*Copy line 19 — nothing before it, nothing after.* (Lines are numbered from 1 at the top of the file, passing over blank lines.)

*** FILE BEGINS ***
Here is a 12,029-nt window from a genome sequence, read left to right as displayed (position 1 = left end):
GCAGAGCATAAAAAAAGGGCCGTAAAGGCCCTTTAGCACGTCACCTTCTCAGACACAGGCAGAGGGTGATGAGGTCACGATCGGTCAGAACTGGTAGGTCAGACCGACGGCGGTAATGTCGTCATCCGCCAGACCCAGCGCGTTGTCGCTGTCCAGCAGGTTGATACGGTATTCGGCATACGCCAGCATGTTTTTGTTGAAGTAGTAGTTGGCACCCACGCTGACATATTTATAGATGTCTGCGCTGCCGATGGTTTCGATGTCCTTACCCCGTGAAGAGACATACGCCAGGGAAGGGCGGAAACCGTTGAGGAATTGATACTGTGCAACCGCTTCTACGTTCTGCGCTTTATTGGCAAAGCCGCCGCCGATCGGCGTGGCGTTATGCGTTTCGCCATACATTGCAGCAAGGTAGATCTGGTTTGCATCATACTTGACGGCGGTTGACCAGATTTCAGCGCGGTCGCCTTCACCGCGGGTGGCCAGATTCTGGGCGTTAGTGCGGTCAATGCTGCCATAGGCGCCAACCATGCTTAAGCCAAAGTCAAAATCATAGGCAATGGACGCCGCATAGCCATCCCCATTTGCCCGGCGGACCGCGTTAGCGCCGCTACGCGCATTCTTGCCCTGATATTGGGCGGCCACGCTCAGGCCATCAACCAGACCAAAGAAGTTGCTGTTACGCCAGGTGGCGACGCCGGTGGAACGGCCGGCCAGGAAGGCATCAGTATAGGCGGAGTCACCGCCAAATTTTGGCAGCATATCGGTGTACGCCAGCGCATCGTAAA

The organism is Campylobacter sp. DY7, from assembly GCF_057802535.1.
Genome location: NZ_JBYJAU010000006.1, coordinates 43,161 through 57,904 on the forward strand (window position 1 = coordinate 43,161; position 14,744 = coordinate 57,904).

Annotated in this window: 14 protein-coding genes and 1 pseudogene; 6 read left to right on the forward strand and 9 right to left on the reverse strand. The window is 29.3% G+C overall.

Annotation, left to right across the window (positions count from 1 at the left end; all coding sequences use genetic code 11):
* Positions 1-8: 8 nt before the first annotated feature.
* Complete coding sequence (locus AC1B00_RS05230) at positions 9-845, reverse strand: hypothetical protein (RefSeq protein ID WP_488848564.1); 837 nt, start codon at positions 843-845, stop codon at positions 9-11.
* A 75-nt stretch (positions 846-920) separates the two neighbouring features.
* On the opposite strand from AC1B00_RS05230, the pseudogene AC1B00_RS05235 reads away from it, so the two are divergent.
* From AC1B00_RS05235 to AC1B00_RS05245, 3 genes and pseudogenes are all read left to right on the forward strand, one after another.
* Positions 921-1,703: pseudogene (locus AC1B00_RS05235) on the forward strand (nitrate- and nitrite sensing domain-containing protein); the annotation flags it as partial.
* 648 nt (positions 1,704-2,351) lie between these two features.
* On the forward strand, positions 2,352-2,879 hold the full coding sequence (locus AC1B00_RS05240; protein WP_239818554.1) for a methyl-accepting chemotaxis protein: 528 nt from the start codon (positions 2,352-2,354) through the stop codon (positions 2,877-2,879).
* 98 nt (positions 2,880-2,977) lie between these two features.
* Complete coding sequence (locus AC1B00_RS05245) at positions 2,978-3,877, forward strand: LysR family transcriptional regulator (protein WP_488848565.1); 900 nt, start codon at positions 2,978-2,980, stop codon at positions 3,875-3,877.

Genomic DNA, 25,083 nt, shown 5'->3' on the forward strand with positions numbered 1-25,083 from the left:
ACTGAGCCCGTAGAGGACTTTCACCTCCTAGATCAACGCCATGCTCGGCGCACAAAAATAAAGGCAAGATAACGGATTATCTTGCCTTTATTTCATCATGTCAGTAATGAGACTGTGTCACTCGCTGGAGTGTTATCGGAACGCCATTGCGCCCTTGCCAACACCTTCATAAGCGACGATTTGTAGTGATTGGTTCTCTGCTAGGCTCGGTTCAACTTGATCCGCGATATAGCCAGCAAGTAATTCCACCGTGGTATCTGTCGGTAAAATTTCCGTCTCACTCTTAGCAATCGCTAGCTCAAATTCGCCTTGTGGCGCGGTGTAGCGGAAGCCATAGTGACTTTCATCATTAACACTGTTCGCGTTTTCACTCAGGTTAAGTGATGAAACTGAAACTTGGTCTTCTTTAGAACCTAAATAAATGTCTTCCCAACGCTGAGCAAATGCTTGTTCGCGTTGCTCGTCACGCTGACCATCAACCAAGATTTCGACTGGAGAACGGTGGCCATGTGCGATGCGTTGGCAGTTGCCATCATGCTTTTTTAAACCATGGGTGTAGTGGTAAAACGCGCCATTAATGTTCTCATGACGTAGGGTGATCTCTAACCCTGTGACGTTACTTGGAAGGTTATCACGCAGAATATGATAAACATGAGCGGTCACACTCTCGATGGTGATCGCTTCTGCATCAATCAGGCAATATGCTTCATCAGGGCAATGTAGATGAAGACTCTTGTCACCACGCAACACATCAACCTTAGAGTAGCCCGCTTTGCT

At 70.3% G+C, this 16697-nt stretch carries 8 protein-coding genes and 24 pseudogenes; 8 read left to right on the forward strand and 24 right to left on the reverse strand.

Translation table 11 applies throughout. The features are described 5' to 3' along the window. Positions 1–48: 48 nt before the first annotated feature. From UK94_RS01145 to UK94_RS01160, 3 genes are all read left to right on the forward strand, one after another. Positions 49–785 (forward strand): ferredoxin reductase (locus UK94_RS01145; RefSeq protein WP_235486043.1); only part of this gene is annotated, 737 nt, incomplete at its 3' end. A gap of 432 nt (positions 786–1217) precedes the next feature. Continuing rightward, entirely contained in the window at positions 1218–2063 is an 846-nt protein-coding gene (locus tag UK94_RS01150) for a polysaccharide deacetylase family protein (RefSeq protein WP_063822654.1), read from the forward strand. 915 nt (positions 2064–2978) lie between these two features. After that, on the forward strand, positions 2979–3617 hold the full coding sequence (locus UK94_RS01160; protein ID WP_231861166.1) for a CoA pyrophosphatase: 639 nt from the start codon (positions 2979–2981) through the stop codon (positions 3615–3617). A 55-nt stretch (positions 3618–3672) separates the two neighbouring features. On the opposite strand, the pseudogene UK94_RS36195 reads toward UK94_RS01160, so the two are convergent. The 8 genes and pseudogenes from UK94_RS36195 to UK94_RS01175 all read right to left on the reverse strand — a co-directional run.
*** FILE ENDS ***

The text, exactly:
At 70.3% G+C, this 16697-nt stretch carries 8 protein-coding genes and 24 pseudogenes; 8 read left to right on the forward strand and 24 right to left on the reverse strand.